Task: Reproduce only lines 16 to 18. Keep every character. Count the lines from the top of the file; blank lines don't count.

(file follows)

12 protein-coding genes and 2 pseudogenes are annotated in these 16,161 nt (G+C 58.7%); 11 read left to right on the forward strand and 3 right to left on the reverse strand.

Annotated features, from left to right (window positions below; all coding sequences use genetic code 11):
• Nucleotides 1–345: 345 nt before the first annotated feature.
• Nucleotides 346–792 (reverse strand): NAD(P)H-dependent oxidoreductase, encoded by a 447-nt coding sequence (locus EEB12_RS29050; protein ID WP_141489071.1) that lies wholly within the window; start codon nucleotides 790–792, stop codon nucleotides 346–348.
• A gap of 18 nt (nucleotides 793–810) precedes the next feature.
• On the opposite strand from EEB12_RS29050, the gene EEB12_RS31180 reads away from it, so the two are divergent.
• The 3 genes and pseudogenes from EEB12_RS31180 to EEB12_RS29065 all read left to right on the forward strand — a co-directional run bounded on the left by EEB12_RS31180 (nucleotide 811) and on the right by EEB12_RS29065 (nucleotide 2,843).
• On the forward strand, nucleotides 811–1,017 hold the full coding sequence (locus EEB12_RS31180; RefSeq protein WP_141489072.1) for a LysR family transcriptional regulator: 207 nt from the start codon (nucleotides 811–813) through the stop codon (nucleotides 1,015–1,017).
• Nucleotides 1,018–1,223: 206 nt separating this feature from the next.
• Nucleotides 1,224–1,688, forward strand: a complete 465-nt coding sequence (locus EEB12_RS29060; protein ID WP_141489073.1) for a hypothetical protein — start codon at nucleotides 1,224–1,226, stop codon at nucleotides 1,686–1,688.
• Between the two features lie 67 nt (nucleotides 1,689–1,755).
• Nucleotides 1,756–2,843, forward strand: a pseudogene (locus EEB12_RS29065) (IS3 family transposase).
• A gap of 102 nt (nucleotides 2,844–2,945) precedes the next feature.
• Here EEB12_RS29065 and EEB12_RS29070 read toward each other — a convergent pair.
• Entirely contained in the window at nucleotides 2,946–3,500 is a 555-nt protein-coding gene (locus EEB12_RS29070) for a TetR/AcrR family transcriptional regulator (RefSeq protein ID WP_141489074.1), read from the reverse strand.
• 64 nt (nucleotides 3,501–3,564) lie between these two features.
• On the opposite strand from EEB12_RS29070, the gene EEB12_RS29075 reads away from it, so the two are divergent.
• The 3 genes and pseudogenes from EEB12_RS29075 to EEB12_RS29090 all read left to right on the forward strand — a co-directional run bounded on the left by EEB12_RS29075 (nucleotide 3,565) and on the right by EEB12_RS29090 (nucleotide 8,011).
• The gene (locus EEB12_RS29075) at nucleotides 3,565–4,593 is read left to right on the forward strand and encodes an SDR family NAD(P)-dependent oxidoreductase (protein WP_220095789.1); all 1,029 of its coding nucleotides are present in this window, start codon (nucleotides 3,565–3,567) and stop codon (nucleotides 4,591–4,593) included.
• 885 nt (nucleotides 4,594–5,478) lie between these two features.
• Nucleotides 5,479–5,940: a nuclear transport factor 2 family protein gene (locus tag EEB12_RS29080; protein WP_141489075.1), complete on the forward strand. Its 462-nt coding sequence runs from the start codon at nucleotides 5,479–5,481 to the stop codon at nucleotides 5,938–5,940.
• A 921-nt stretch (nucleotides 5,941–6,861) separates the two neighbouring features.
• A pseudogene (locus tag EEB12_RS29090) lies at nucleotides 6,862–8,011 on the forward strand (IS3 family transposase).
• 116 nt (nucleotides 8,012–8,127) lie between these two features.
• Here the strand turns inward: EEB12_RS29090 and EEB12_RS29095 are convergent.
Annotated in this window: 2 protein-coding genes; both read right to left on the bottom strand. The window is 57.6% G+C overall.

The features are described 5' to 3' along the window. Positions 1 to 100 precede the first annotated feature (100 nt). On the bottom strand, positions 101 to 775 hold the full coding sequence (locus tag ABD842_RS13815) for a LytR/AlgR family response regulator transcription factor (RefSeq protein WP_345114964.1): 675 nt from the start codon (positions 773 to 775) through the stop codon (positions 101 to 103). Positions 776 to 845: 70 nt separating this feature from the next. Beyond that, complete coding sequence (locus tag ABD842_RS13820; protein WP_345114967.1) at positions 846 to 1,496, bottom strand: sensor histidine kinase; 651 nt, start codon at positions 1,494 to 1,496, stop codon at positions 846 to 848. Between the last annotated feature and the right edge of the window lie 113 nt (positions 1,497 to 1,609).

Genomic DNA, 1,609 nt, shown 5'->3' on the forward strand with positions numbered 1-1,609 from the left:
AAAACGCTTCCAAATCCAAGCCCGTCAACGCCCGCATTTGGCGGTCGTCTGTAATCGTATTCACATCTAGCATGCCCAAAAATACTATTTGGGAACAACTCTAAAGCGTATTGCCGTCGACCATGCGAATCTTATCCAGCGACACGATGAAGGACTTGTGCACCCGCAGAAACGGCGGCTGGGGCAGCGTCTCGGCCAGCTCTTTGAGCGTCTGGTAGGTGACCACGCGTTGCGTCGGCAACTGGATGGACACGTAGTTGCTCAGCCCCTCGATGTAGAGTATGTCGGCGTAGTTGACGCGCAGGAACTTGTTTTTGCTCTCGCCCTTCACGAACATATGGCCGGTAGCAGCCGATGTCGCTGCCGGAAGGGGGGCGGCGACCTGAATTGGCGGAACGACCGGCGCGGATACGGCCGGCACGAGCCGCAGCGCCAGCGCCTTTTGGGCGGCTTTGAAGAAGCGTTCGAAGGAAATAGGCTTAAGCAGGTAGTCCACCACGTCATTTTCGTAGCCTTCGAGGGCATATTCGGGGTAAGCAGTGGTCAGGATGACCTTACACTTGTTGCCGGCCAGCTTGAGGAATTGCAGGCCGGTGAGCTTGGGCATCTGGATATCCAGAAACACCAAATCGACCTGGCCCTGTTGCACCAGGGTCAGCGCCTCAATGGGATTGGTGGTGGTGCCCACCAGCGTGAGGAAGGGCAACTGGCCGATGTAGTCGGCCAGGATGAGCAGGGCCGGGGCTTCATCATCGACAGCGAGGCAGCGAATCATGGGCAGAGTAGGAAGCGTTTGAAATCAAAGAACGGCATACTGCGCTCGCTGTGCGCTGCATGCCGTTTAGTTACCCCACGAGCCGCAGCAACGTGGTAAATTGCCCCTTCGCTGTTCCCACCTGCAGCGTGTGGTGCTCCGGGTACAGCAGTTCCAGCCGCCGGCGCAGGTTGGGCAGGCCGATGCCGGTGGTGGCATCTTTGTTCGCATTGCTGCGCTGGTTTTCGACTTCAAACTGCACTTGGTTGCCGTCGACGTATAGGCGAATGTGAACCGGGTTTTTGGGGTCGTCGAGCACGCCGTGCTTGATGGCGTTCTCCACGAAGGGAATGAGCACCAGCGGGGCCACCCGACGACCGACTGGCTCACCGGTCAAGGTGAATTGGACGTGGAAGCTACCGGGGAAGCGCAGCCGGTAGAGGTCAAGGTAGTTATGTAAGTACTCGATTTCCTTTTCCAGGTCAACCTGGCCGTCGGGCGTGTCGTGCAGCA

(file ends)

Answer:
• 64 nt (nucleotides 3,501–3,564) lie between these two features.
• On the opposite strand from EEB12_RS29070, the gene EEB12_RS29075 reads away from it, so the two are divergent.
• The 3 genes and pseudogenes from EEB12_RS29075 to EEB12_RS29090 all read left to right on the forward strand — a co-directional run bounded on the left by EEB12_RS29075 (nucleotide 3,565) and on the right by EEB12_RS29090 (nucleotide 8,011).